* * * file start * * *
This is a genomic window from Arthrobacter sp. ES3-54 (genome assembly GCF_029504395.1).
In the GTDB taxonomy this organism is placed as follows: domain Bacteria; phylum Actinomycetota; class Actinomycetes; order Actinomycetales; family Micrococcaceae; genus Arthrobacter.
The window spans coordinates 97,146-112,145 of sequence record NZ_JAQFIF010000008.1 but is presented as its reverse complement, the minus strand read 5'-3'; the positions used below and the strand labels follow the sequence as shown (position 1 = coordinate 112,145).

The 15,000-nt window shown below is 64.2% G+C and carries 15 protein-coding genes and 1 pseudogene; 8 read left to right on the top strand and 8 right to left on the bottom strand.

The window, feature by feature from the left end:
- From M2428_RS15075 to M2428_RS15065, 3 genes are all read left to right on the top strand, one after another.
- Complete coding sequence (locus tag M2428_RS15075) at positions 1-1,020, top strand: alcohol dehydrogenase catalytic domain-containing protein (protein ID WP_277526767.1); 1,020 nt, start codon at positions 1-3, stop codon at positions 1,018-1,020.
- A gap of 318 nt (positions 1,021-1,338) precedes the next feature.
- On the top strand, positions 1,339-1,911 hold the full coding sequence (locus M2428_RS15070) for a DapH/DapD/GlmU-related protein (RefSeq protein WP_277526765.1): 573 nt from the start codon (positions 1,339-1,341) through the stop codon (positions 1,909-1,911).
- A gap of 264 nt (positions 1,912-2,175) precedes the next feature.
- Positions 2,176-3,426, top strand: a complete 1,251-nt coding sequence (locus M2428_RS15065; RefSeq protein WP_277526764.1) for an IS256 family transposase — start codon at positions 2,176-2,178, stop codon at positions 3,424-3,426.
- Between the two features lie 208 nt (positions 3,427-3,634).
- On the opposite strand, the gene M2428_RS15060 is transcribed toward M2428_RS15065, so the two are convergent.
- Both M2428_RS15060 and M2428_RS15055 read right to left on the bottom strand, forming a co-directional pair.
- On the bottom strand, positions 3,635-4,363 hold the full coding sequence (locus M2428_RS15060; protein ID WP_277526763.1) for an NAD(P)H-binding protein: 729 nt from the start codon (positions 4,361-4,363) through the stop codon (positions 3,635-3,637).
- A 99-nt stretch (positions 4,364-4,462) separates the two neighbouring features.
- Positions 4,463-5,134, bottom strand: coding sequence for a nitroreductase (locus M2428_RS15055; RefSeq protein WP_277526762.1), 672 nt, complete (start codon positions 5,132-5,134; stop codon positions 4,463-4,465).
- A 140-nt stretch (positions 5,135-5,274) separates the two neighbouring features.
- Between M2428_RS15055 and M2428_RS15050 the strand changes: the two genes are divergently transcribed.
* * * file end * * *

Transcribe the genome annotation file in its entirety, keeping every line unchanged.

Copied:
This is a genomic window from Arthrobacter sp. ES3-54 (genome assembly GCF_029504395.1).
In the GTDB taxonomy this organism is placed as follows: domain Bacteria; phylum Actinomycetota; class Actinomycetes; order Actinomycetales; family Micrococcaceae; genus Arthrobacter.
The window spans coordinates 97,146-112,145 of sequence record NZ_JAQFIF010000008.1 but is presented as its reverse complement, the minus strand read 5'-3'; the positions used below and the strand labels follow the sequence as shown (position 1 = coordinate 112,145).

The 15,000-nt window shown below is 64.2% G+C and carries 15 protein-coding genes and 1 pseudogene; 8 read left to right on the top strand and 8 right to left on the bottom strand.

The window, feature by feature from the left end:
- From M2428_RS15075 to M2428_RS15065, 3 genes are all read left to right on the top strand, one after another.
- Complete coding sequence (locus tag M2428_RS15075) at positions 1-1,020, top strand: alcohol dehydrogenase catalytic domain-containing protein (protein ID WP_277526767.1); 1,020 nt, start codon at positions 1-3, stop codon at positions 1,018-1,020.
- A gap of 318 nt (positions 1,021-1,338) precedes the next feature.
- On the top strand, positions 1,339-1,911 hold the full coding sequence (locus M2428_RS15070) for a DapH/DapD/GlmU-related protein (RefSeq protein WP_277526765.1): 573 nt from the start codon (positions 1,339-1,341) through the stop codon (positions 1,909-1,911).
- A gap of 264 nt (positions 1,912-2,175) precedes the next feature.
- Positions 2,176-3,426, top strand: a complete 1,251-nt coding sequence (locus M2428_RS15065; RefSeq protein WP_277526764.1) for an IS256 family transposase — start codon at positions 2,176-2,178, stop codon at positions 3,424-3,426.
- Between the two features lie 208 nt (positions 3,427-3,634).
- On the opposite strand, the gene M2428_RS15060 is transcribed toward M2428_RS15065, so the two are convergent.
- Both M2428_RS15060 and M2428_RS15055 read right to left on the bottom strand, forming a co-directional pair.
- On the bottom strand, positions 3,635-4,363 hold the full coding sequence (locus M2428_RS15060; protein ID WP_277526763.1) for an NAD(P)H-binding protein: 729 nt from the start codon (positions 4,361-4,363) through the stop codon (positions 3,635-3,637).
- A 99-nt stretch (positions 4,364-4,462) separates the two neighbouring features.
- Positions 4,463-5,134, bottom strand: coding sequence for a nitroreductase (locus M2428_RS15055; RefSeq protein WP_277526762.1), 672 nt, complete (start codon positions 5,132-5,134; stop codon positions 4,463-4,465).
- A 140-nt stretch (positions 5,135-5,274) separates the two neighbouring features.
- Between M2428_RS15055 and M2428_RS15050 the strand changes: the two genes are divergently transcribed.